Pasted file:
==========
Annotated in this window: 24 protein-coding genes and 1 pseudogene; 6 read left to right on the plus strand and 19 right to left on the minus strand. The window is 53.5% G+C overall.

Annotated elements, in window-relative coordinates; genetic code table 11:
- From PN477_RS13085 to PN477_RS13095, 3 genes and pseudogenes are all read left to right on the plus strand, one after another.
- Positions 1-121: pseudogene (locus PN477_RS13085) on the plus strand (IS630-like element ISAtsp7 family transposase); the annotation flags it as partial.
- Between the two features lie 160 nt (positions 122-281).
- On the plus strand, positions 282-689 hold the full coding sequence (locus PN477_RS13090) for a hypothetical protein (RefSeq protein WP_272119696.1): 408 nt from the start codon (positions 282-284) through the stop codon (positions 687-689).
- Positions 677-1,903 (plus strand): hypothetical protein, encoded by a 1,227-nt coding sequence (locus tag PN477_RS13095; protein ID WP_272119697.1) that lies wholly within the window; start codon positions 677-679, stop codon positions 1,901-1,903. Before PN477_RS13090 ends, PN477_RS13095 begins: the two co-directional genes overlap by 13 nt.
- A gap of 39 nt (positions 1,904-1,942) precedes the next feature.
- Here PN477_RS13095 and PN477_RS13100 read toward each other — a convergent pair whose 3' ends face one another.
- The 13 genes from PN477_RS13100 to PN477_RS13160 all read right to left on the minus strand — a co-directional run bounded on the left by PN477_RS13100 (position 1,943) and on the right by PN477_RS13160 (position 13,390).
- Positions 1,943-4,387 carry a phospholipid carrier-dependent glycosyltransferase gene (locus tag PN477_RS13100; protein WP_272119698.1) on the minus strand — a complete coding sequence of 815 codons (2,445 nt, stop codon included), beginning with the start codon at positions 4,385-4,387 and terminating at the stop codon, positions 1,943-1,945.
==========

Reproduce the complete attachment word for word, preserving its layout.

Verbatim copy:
Annotated in this window: 24 protein-coding genes and 1 pseudogene; 6 read left to right on the plus strand and 19 right to left on the minus strand. The window is 53.5% G+C overall.

Annotated elements, in window-relative coordinates; genetic code table 11:
- From PN477_RS13085 to PN477_RS13095, 3 genes and pseudogenes are all read left to right on the plus strand, one after another.
- Positions 1-121: pseudogene (locus PN477_RS13085) on the plus strand (IS630-like element ISAtsp7 family transposase); the annotation flags it as partial.
- Between the two features lie 160 nt (positions 122-281).
- On the plus strand, positions 282-689 hold the full coding sequence (locus PN477_RS13090) for a hypothetical protein (RefSeq protein WP_272119696.1): 408 nt from the start codon (positions 282-284) through the stop codon (positions 687-689).
- Positions 677-1,903 (plus strand): hypothetical protein, encoded by a 1,227-nt coding sequence (locus tag PN477_RS13095; protein ID WP_272119697.1) that lies wholly within the window; start codon positions 677-679, stop codon positions 1,901-1,903. Before PN477_RS13090 ends, PN477_RS13095 begins: the two co-directional genes overlap by 13 nt.
- A gap of 39 nt (positions 1,904-1,942) precedes the next feature.
- Here PN477_RS13095 and PN477_RS13100 read toward each other — a convergent pair whose 3' ends face one another.
- The 13 genes from PN477_RS13100 to PN477_RS13160 all read right to left on the minus strand — a co-directional run bounded on the left by PN477_RS13100 (position 1,943) and on the right by PN477_RS13160 (position 13,390).
- Positions 1,943-4,387 carry a phospholipid carrier-dependent glycosyltransferase gene (locus tag PN477_RS13100; protein WP_272119698.1) on the minus strand — a complete coding sequence of 815 codons (2,445 nt, stop codon included), beginning with the start codon at positions 4,385-4,387 and terminating at the stop codon, positions 1,943-1,945.